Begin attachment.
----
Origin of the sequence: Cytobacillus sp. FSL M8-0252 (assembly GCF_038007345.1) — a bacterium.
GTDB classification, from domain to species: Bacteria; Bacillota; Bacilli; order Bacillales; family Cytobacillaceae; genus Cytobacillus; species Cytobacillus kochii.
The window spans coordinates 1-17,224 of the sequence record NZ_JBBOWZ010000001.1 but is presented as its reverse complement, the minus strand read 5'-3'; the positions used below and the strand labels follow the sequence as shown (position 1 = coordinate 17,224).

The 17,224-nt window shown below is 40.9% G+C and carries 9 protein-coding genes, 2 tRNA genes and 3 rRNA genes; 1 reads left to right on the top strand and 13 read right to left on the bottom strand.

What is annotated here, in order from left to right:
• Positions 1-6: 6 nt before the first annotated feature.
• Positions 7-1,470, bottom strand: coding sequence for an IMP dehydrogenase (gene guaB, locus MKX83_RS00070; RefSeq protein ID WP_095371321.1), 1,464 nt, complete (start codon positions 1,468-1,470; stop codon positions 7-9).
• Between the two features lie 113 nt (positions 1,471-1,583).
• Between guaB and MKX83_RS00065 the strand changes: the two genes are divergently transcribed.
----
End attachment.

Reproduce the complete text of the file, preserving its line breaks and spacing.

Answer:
Origin of the sequence: Cytobacillus sp. FSL M8-0252 (assembly GCF_038007345.1) — a bacterium.
GTDB classification, from domain to species: Bacteria; Bacillota; Bacilli; order Bacillales; family Cytobacillaceae; genus Cytobacillus; species Cytobacillus kochii.
The window spans coordinates 1-17,224 of the sequence record NZ_JBBOWZ010000001.1 but is presented as its reverse complement, the minus strand read 5'-3'; the positions used below and the strand labels follow the sequence as shown (position 1 = coordinate 17,224).

The 17,224-nt window shown below is 40.9% G+C and carries 9 protein-coding genes, 2 tRNA genes and 3 rRNA genes; 1 reads left to right on the top strand and 13 read right to left on the bottom strand.

What is annotated here, in order from left to right:
• Positions 1-6: 6 nt before the first annotated feature.
• Positions 7-1,470, bottom strand: coding sequence for an IMP dehydrogenase (gene guaB, locus MKX83_RS00070; RefSeq protein ID WP_095371321.1), 1,464 nt, complete (start codon positions 1,468-1,470; stop codon positions 7-9).
• Between the two features lie 113 nt (positions 1,471-1,583).
• Between guaB and MKX83_RS00065 the strand changes: the two genes are divergently transcribed.